Objective: This study compares measurements of ear-canal reflectance (ECR) to other objective measurements of middle ear function including audiometry, umbo velocity (VU), and tympanometry in a population of strictly defined normal-hearing ears. Design: Data were prospectively gathered from 58 ears of 29 normal-hearing subjects, 16 females and 13 males, aged 22 to 64 yr. Subjects met all of the following criteria to be considered as having normal hearing: (1) no history of significant middle ear disease; (2) no history of otologic surgery; (3) normal tympanic membrane on otoscopy; (4) pure-tone audiometric thresholds of 20 dB HL or better for 0.25 to 8 kHz; (5) air-bone gaps no greater than 15 dB at 0.25 kHz and 10 dB for 0.5 to 4 kHz; (6) normal, type-A peaked tympanograms; and (7) all subjects had two "normal" ears (as defined by these criteria). Measurements included pure-tone audiometry for 0.25 to 8 kHz, standard 226 Hz tympanometry, ECR for 0.2 to 6 kHz at 60 dB SPL using the Mimosa Acoustics HearID system, and umbo velocity (VU) for 0.3 to 6 kHz at 70 to 90 dB SPL using the HLV-1000 laser Doppler vibrometer (Polytec Inc). Results: Mean power reflectance (|ECR|) was near 1.0 at 0.2 to 0.3 kHz, decreased to a broad minimum of 0.3 to 0.4 between 1 and 4 kHz, and then sharply increased to almost 0.8 by 6 kHz. The mean pressure reflectance phase angle (ECR) plotted on a linear frequency scale showed a group delay of approximately 0.1 msec for 0.2 to 6 kHz. Small significant differences were observed in |ECR| at the lowest frequencies between right and left ears and between males and females at 4 kHz. |ECR| decreased with age but reached significance only at 1 kHz. Our ECR measurements were generally similar to previous published reports. Highly significant negative correlations were found between |ECR| and VU for frequencies below 1 kHz. Significant correlations were also found between the tympanometrically determined peak total compliance and |ECR| and VU at frequencies below 1 kHz. The results suggest that middle ear compliance contributes significantly to the measured power reflectance and umbo velocity at frequencies below 1 kHz but not at higher frequencies. Conclusions: This study has established a database of objective measurements of middle ear function (ECR, umbo velocity, tympanometry) in a population of strictly defined normal-hearing ears. These data will promote our understanding of normal middle ear function and will serve as a control for comparison to similar measurements made in pathological ears.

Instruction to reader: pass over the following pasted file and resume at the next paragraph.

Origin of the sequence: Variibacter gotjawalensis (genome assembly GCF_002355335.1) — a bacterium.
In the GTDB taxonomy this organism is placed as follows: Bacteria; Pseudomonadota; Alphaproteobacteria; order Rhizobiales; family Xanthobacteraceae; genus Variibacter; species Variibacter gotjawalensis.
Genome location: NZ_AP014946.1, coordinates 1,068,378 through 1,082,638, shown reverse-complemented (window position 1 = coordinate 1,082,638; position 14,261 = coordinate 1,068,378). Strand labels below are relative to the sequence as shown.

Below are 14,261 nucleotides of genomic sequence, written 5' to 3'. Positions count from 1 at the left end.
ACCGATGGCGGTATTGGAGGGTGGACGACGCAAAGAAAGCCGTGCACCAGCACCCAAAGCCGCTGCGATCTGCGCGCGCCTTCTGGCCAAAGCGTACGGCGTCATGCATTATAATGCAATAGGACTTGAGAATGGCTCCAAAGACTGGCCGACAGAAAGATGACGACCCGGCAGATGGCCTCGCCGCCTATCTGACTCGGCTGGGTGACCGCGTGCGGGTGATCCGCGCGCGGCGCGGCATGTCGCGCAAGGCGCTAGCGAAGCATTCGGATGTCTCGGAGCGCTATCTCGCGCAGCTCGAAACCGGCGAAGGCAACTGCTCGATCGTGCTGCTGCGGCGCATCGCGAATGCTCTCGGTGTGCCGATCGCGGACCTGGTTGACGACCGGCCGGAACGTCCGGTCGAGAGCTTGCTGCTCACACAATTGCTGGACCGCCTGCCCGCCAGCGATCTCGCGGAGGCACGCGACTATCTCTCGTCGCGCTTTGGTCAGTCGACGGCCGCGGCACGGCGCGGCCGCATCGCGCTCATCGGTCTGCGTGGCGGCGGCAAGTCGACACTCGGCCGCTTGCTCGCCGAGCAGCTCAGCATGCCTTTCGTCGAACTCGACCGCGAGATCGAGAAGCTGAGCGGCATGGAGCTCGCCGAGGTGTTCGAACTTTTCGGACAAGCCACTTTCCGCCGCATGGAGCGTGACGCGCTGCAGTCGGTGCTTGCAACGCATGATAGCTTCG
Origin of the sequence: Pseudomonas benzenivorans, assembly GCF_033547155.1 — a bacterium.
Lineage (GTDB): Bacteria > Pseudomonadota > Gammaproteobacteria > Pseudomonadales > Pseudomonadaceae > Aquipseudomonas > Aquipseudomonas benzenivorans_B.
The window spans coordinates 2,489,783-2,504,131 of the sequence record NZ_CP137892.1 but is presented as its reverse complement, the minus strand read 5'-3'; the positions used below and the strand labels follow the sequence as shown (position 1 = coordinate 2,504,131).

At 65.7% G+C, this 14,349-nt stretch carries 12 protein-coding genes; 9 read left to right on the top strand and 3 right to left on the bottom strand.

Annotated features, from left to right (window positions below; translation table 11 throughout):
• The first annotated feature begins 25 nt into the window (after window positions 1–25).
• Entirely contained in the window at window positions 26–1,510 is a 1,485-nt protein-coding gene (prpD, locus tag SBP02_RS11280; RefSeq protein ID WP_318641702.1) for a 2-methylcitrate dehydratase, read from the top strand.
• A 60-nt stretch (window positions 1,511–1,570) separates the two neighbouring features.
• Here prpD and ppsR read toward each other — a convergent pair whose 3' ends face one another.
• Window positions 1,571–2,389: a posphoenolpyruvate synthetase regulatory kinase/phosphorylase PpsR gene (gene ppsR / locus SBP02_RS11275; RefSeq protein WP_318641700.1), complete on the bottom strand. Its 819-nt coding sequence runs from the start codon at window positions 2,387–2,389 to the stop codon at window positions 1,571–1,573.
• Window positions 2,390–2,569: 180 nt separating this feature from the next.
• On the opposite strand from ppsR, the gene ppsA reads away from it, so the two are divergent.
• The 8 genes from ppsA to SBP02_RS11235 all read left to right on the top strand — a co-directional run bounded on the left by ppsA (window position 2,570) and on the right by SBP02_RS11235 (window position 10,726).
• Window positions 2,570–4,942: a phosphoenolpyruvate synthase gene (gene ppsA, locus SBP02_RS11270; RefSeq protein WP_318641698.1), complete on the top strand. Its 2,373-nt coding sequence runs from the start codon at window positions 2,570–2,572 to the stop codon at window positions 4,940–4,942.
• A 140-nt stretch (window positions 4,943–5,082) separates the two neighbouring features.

ASJC Scopus subject areas
- Speech and Hearing